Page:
The C.A.M. Report
Complementary and Alternative Medicine: Fair, Balanced, and to the Point
  • About this web log

    This blog ran from 2006 to 2016 and was intended as an objective and dispassionate source of information on the latest CAM research. Since my background is in pharmacy and allopathic medicine, I view all CAM as advancing through the development pipeline to eventually become integrated into mainstream medical practice. Some will succeed while others fail. But all are treated fairly here.

  • About the author

    John Russo, Jr., PharmD, is president of The MedCom Resource, Inc. Previously, he was senior vice president of medical communications at, a complementary and alternative medicine website.

  • Common sense considerations

    The material on this weblog is for informational purposes. It is not medical advice or counsel. Be smart, consult your health professional before using CAM.

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  • Recent Comments

    Homeopathic treatment for insomnia

    Sleeplessness is a common problem that affects quality of life.

    Researchers at the University of Sheffield, in the UK reviewed the evidence.

    First, the details.

    • A literature review revealed 4 studies that compared homeopathic medicines to placebo.
      • All involved small patient numbers and were poorly designed or conducted, according to the authors.
    • No well-designed studies of treatment by a homeopath was identified.
    • There were more than 2600 reports on individual patients.

    And, the results.

    • None of the 4 studies demonstrated a statistically significant difference in outcomes between the homeopathic treatment and placebo.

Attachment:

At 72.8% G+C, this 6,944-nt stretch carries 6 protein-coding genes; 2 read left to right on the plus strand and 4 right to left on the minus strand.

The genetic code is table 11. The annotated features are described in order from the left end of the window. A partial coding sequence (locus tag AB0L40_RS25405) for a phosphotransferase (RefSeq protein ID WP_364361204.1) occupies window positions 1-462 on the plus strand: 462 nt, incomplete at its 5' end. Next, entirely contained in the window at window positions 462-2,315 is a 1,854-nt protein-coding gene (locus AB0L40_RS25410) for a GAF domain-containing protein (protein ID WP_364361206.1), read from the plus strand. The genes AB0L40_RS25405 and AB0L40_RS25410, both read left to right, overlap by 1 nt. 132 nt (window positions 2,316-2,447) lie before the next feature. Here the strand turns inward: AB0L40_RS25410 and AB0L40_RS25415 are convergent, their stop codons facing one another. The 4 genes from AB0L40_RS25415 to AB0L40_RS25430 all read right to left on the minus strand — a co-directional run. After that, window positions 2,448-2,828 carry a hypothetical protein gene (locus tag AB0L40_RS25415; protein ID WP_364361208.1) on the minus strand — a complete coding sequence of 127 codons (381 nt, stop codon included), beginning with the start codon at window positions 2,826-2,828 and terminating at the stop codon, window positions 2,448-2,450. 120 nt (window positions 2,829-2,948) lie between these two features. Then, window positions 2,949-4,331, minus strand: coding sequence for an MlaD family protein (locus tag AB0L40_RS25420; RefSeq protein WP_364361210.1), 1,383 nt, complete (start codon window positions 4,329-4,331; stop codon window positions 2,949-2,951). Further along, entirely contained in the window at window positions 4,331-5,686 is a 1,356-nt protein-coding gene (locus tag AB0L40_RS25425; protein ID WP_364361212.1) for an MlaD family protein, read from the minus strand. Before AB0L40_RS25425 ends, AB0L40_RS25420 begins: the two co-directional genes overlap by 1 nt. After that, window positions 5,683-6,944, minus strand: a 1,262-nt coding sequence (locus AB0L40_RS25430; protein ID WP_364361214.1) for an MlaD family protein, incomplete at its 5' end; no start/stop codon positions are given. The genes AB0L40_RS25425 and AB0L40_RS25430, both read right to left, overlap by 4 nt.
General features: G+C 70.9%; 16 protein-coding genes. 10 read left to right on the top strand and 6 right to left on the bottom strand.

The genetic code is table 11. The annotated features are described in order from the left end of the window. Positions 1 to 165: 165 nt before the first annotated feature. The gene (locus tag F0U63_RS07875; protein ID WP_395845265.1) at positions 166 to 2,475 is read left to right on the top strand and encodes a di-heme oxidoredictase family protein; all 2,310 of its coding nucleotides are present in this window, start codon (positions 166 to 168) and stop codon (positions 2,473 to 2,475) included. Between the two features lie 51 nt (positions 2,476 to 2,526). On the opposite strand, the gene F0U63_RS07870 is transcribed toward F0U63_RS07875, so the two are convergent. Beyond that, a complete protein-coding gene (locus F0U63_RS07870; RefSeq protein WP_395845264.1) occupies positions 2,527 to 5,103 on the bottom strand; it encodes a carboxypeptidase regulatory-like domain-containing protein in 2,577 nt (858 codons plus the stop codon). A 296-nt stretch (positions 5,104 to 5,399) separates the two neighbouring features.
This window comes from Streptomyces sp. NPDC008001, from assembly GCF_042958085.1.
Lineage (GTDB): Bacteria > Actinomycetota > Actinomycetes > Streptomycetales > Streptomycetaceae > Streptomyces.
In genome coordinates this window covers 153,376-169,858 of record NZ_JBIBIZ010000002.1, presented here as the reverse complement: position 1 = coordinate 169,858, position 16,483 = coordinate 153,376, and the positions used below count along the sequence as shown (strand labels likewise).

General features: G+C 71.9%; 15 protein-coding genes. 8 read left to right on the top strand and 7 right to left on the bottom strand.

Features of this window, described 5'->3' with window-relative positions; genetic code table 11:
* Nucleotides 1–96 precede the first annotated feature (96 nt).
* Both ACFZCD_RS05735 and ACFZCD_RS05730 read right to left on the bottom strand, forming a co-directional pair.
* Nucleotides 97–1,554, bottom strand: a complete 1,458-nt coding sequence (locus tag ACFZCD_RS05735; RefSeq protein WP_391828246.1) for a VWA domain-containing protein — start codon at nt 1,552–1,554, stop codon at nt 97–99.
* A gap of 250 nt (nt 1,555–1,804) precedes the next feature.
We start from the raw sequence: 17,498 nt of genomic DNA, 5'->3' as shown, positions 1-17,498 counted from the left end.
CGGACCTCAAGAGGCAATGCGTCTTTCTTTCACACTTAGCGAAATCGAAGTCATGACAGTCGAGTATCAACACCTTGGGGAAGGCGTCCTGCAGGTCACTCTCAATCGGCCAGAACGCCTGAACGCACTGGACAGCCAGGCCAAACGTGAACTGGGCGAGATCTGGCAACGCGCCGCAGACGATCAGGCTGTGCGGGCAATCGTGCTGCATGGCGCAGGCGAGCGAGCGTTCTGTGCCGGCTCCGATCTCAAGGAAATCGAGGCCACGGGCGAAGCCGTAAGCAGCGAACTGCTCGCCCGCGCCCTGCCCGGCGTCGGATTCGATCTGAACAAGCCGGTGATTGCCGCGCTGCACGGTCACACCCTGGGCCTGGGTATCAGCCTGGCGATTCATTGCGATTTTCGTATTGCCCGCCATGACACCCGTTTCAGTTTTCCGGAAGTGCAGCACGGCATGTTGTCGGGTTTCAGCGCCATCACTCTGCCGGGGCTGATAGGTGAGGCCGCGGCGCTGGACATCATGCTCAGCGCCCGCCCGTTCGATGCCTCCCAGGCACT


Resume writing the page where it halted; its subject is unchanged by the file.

• However, 3 studies found that each treatment (homeopathy and placebo) was associated with significant improvements over the starting level of sleeplessness.

    The bottom line?

    The authors concluded, “The limited evidence available does not demonstrate a statistically significant effect of homeopathic medicines for insomnia treatment.”

    Better designed studies that included higher numbers of patients might correct this deficiency. Until then, the authors tell us, they can’t recommend a homeopathic alternative.

    Earlier this year, and probably not included in the review, researchers at Durban University of Technology, in South Africa were able to report a difference between homeopathic treatment and placebo. Researchers treated 30 chronic insomniacs for at least a month, with follow up visits every 2 weeks. Based on the patients’ entries in sleep diaries and the results based on the sleep impairment index, duration of sleep increased significantly throughout the study among those taking homeopathic simillimum compared to placebo.

    Simillimum is defined as the homeopathic remedy that produces the set of symptoms most like that which the disease produces.

    3/14/10 19:05 JR

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